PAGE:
Evo - The Last Gasp of the Dinosaurs
Guide your dinosaur species through time, evolving them to survive the tough climatic conditions, and the horns of other dino species, in a fight for survival. Hey, what's that bright red ball in the sky...
Evo is a somewhat light, somewhat dry, game of survival of the fittest. Fitness being determined primarily by the ability to survive climatic changes, and the ability to reproduce. The board, which is modular and changes in size depending on the number of players, shows an island, with areas in different colors, representing the terrain, (climatic conditions), present in that space. Every turn the climate is likely to change, making various spaces more or less inhabitable by your dinos. Players move their dinos, fight with others whose spaces they attempt to occupy, and place new dinos onto the board. The dinos that are unable to survive due to being in the wrong climate are removed from the board. Genes, which increase your dinos fitness are then auctioned with a unique mechanism and players get a victory point for each dino they have on the board, and the sequence repeats. The semi-random arrival of a comet ends the game, destroying all of the dinos... Winner of the Games Magazine Game of the Year 2002 award.
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The modular board is laid out in the configuration applicable for the number of players, and all players place one of their dinos onto specially marked starting spaces on opposite sides of the island. the board shows spaces of four different colors, representing the climate in that space. Yellow spaces, (sand), are the hottest, and are found on the coast of the island or slightly inland. Green spaces, (jungles), are cooler than sand, and are found on the coasts and a bit further inland than the sand. Brown spaces, (hills), are cooler than the jungles, and tend to be found more near the center of the island. Gray, (rocky), spaces are the coldest areas, and are found throughout the island, but comprise the majority of the spaces near the center of the island.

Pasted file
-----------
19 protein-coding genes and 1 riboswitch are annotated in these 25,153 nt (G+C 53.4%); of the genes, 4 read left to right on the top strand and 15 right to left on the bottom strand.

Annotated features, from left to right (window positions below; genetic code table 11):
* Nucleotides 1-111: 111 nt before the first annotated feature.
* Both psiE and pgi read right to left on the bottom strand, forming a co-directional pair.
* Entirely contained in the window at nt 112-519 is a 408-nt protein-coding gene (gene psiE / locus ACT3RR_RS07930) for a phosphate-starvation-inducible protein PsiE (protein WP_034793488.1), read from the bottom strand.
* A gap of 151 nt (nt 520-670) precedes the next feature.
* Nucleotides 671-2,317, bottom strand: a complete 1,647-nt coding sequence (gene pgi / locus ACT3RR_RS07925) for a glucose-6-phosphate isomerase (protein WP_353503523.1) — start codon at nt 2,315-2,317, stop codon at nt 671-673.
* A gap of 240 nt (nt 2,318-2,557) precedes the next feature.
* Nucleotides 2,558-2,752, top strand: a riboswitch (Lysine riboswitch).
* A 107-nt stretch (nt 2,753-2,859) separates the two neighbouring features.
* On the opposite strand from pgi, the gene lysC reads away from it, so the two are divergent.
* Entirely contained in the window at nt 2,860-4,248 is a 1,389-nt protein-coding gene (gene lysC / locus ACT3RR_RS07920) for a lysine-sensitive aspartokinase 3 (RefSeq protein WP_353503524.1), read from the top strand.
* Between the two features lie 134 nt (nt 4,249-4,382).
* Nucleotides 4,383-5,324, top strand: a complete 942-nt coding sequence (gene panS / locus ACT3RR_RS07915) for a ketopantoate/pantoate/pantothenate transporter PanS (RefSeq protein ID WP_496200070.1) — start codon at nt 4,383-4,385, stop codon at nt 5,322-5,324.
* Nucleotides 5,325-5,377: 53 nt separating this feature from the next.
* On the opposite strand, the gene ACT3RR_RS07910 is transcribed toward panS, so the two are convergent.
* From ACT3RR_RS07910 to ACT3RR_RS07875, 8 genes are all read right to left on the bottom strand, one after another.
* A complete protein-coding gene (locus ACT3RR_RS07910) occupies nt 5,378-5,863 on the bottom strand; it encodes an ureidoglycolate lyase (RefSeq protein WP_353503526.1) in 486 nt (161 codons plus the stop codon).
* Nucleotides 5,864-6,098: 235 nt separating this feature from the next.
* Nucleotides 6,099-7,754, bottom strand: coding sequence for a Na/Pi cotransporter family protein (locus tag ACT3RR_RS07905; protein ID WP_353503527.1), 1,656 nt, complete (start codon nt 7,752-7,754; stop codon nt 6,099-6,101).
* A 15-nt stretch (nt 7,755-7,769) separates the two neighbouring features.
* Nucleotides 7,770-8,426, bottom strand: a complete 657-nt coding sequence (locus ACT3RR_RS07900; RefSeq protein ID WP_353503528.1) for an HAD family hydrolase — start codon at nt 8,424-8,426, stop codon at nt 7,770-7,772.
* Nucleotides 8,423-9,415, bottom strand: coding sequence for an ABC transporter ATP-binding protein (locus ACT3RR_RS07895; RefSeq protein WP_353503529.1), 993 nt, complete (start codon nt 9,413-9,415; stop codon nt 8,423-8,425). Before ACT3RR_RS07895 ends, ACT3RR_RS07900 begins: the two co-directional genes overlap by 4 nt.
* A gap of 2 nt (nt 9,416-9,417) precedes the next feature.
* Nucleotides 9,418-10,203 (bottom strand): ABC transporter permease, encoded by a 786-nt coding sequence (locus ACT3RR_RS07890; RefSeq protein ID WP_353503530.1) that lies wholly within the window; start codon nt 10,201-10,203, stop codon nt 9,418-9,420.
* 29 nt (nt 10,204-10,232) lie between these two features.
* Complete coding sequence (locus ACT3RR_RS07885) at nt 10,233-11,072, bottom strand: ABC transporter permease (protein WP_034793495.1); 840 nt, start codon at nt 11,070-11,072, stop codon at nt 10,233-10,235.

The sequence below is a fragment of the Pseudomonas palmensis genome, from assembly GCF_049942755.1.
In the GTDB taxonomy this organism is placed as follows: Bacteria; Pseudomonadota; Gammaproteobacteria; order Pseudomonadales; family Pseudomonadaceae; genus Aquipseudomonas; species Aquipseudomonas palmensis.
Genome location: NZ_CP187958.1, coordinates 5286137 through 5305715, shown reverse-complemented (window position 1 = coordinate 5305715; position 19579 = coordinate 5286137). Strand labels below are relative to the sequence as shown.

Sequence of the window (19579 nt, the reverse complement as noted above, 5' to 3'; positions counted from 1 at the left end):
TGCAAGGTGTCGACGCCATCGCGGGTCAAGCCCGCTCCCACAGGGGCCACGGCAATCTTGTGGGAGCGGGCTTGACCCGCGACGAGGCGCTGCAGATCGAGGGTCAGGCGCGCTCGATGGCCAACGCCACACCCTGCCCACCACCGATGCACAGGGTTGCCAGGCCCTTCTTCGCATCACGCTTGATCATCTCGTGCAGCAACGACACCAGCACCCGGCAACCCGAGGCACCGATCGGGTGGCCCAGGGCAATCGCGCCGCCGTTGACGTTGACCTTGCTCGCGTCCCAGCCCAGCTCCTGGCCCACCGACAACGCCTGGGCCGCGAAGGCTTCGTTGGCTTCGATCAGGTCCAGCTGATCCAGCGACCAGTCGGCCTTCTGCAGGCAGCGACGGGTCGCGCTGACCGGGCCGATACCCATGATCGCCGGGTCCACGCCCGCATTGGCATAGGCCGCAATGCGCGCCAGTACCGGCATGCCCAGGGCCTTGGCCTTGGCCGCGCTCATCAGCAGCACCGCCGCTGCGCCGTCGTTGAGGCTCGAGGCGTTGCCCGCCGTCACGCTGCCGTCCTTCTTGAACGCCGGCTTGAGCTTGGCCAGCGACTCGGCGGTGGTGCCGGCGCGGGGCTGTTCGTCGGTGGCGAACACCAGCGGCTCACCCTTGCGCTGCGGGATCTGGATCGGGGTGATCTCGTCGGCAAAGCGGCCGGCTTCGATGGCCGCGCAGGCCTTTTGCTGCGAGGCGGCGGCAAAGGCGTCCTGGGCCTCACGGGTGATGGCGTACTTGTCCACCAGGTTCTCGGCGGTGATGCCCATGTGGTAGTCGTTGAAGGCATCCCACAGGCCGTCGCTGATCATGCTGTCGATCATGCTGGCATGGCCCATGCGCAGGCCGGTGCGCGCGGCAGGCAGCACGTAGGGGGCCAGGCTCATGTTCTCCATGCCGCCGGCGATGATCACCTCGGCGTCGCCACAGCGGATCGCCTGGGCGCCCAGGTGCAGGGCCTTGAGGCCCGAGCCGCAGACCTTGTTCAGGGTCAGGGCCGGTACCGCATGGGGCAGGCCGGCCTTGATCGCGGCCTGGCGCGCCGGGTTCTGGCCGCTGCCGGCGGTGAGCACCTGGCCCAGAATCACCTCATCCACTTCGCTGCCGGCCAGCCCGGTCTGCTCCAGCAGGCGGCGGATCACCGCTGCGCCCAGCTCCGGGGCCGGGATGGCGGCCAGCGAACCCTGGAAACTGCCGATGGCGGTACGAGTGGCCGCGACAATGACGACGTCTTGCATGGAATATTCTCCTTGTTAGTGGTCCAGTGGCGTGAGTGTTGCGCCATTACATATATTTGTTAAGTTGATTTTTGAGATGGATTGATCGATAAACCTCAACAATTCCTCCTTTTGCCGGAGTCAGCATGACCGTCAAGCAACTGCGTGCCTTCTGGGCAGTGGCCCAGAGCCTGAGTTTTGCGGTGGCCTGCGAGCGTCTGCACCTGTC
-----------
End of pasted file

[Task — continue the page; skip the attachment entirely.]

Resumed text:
Each player gets a small mat which contains the picture of a one-legged, short tailed, hornless dinosaur with one patch of fur. There is also one egg shown on this mat, and one parasol. This is the starting genetic configuration for all of the players. Each player gets three event cards, (which allow for rule breaking and other special events). The comet marker is placed on a turn track, dependant on the number of players. The climate marker is placed on the yellow space at one end and the game begins.
Each turn follows a set sequence of phases. Play proceeds through the phases, and at the end of a turn, the comet is moved forward along the turn track. Eventually this will reach a space with a die symbol on it, at which point a die is rolled. If the number rolled is less than or equal to the pips shown on the symbol, the comet arrives, and the game ends. The pips shown on the symbol increase from 2 to 4 to 5, with the comet inevitably arriving the next turn.
The player whose dinosaur has the longest tail is said to have the initiative, and therefore will go first. Ties are resolved by the number of dinos each player has on the board, and then by a die roll.
The climate track is a rectangular track with 4 spaces. Every turn during the climate phase, a die is rolled. the majority of the time this will cause the climate to shift one space in a clockwise direction. The spaces are , (from left to right), Yellow, Green, Brown, Gray. The middle two spaces are divided with a line, to create a circular impression, while the end spaces are full height, (as these are the wrap-around spaces where the climate starts heading to the other extreme). The climate can, however, stay in the same spot or can even move in a counter-clockwise direction. The four colors shown on the climate track correspond to the four colors shown on the board. The color shown on the climate track shows which spaces on the board have the current "optimal" climate. What's a bit odd is that when thinking about this, if the climate marking is moving to the gray zone, you might be wanting to say, "ooh it's getting colder", when in fact the exact opposite is happening. It's actually getting hotter, so the optimal climate spaces are the coldest spots on the board.